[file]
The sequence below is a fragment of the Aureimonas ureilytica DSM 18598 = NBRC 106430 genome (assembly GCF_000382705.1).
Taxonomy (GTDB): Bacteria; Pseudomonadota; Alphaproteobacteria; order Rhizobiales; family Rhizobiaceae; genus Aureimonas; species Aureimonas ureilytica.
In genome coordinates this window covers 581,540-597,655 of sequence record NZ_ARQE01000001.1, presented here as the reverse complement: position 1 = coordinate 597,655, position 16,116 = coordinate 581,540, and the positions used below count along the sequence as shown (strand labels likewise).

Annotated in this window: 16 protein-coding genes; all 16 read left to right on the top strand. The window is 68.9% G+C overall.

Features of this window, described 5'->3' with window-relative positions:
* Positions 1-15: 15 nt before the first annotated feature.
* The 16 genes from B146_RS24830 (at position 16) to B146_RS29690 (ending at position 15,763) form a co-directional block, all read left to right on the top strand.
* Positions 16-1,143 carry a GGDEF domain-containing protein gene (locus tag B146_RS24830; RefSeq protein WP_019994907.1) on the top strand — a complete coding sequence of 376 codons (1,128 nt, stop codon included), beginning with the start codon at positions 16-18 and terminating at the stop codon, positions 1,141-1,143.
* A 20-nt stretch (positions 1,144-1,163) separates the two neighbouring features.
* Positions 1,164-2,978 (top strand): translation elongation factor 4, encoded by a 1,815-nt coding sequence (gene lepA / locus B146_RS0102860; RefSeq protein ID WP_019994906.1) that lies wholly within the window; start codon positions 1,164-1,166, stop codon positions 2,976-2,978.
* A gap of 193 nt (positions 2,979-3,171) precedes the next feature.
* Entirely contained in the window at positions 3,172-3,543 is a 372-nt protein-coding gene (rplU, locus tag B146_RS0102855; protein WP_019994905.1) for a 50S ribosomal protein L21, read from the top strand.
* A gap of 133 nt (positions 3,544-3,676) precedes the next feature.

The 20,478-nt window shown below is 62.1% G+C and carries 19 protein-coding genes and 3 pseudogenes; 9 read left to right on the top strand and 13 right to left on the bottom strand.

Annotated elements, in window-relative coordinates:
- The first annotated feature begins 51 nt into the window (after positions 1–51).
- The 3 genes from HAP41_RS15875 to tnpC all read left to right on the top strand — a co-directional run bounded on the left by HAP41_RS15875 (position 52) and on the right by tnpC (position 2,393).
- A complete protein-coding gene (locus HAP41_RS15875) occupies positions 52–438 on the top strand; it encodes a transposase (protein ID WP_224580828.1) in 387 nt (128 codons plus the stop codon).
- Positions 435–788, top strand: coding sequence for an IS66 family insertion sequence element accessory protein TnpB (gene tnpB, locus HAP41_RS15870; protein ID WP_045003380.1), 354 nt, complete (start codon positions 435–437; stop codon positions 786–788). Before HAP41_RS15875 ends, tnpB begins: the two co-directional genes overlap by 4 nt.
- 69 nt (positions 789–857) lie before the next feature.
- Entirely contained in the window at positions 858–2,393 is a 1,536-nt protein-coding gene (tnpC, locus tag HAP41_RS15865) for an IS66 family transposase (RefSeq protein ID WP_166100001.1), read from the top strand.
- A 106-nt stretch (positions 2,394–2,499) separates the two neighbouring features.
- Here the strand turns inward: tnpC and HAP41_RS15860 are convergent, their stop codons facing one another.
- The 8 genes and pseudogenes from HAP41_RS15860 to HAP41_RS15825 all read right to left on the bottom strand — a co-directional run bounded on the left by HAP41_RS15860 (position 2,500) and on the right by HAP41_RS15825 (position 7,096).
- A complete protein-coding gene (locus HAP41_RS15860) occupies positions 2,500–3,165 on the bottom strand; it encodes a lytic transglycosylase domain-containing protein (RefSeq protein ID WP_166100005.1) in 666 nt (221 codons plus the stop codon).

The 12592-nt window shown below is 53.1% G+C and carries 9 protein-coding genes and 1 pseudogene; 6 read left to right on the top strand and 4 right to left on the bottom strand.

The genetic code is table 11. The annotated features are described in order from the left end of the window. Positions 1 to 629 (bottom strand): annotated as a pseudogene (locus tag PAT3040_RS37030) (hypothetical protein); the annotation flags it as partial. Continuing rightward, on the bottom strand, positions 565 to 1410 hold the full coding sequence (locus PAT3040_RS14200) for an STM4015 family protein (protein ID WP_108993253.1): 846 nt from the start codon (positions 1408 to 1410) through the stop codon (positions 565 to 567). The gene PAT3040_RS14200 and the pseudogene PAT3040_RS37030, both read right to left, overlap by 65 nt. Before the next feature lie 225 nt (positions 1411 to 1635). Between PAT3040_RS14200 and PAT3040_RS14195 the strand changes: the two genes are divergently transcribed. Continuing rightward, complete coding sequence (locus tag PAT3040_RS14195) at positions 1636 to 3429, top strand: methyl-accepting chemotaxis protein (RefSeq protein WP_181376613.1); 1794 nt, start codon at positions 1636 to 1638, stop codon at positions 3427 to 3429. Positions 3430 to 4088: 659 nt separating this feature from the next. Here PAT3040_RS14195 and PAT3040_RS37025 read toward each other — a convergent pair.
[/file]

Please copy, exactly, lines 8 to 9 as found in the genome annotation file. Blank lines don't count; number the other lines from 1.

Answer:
* Positions 16-1,143 carry a GGDEF domain-containing protein gene (locus tag B146_RS24830; RefSeq protein WP_019994907.1) on the top strand — a complete coding sequence of 376 codons (1,128 nt, stop codon included), beginning with the start codon at positions 16-18 and terminating at the stop codon, positions 1,141-1,143.
* A 20-nt stretch (positions 1,144-1,163) separates the two neighbouring features.